Ask every staff member — not just teachers — to write letters: Don’t forget that your custodians, classroom assistants and office staff members have positive relationships with kids, too. In fact, they often have positive relationships with students who don’t stand out on the radar of classroom teachers. Asking them to join your letter writing project will help to ensure that every kid is recognized over the course of the school year.
Recruit parents, the PTA, or your Family and Consumer Science classes to bake Kudos Cookies for you: My students love the letters that I write. They COULD be the only thing that you hand out to students. But let’s face it: My students also love the cookies that they get, too! It makes getting a letter from me an extra special treat. So talk to your parents or your PTA or your Family Consumer Science classes. Give them a list of your faculty meetings and professional development days. Have them bake cookies that you can hand out with your letters. It’s a simple way to spread this project beyond just your classroom teachers.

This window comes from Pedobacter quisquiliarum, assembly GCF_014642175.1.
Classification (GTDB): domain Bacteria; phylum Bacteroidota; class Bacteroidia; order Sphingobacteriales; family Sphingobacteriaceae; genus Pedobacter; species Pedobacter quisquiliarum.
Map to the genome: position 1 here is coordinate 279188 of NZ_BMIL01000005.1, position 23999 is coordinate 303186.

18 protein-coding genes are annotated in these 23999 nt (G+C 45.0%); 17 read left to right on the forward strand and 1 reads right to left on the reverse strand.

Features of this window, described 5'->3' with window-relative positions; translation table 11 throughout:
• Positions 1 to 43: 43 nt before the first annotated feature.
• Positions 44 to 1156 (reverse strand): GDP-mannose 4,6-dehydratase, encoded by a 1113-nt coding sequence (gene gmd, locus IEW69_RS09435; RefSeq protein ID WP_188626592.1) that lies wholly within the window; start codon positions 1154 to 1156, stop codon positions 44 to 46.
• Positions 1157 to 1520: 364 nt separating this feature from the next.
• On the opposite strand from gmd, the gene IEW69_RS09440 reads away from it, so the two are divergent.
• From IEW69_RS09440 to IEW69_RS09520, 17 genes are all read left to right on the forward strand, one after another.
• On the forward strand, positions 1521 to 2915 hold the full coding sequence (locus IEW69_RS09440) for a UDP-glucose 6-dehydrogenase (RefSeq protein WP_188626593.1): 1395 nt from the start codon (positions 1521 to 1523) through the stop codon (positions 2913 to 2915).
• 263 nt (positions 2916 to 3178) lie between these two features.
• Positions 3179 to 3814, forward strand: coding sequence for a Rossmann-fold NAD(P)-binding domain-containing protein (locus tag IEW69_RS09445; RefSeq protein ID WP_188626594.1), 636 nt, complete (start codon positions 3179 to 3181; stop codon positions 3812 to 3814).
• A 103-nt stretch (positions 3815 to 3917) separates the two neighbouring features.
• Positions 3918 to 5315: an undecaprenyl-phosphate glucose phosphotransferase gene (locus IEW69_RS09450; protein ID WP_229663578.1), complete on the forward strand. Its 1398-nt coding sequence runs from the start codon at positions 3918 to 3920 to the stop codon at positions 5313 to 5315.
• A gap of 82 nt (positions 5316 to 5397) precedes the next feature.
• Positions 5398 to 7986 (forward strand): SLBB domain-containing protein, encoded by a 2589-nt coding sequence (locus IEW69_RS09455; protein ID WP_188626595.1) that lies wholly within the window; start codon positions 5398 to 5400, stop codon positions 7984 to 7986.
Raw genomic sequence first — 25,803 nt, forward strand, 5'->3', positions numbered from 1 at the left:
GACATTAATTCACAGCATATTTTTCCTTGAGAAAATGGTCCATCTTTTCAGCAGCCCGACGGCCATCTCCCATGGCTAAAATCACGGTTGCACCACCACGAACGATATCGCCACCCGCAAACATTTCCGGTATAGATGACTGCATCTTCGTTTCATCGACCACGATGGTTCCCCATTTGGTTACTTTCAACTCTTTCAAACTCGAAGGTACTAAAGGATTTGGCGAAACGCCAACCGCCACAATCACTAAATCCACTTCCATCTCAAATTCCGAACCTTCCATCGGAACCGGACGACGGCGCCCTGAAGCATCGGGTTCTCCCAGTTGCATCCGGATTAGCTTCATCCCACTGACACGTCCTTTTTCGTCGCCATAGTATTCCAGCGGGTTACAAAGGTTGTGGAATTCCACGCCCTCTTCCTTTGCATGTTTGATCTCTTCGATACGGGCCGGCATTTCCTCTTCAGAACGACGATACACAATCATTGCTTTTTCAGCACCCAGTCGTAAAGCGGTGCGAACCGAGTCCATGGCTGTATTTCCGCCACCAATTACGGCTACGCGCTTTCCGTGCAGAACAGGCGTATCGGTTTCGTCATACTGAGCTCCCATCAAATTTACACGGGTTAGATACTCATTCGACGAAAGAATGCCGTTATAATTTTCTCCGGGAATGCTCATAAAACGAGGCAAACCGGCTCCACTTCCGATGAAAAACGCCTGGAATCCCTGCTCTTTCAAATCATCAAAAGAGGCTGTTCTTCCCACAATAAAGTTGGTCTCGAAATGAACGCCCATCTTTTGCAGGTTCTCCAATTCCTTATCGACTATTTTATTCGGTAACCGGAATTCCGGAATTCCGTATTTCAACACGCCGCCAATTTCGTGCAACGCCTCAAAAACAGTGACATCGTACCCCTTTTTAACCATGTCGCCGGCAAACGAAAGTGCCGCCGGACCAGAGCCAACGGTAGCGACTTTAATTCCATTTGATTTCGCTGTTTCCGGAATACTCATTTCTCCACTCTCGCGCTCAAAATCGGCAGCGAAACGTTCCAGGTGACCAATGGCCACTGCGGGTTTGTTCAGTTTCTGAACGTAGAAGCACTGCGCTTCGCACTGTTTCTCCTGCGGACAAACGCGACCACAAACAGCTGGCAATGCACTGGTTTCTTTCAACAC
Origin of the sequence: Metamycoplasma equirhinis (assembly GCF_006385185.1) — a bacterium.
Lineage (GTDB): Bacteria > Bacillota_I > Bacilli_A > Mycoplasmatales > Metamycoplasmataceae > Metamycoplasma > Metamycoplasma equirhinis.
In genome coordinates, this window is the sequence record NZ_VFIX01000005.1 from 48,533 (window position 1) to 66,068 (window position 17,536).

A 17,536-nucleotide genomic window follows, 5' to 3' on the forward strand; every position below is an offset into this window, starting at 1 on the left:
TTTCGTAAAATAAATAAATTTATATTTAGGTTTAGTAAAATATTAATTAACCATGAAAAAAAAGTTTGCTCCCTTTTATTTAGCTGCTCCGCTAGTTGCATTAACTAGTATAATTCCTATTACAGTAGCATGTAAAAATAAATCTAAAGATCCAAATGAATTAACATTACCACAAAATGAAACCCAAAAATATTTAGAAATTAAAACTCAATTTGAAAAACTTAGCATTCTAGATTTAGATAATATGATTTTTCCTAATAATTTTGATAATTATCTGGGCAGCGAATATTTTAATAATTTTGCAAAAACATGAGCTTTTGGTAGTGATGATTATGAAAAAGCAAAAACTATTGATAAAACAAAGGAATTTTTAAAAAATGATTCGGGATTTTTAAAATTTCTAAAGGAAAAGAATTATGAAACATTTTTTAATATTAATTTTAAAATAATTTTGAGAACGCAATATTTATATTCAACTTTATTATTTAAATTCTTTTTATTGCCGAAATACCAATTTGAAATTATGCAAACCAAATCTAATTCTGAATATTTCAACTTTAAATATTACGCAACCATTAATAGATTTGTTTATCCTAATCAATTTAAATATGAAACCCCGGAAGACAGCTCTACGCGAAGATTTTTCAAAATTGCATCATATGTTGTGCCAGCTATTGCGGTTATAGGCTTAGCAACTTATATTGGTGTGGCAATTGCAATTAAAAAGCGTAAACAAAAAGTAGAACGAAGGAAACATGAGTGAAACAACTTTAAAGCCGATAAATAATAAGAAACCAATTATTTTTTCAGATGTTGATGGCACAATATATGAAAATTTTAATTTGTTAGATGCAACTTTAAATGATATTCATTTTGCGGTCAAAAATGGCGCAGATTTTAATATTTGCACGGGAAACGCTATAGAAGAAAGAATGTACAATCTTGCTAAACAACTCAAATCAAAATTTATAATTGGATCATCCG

NEVER skip letter writing: Never. Like ever. The minute that letter writing is bumped from your agenda, you are sending the message to your staff that all of the other items you grind through — details on the new dismissal procedures, reports from the district’s financial planner on changes to your 401K plans, mandated video training on blood borne pathogens or sexual harassment in the workplace — matter more than showing gratitude to kids. That’s what got us in this pickle to begin with!
So whaddya’ think? Is this something you can see doing in your faculty meetings?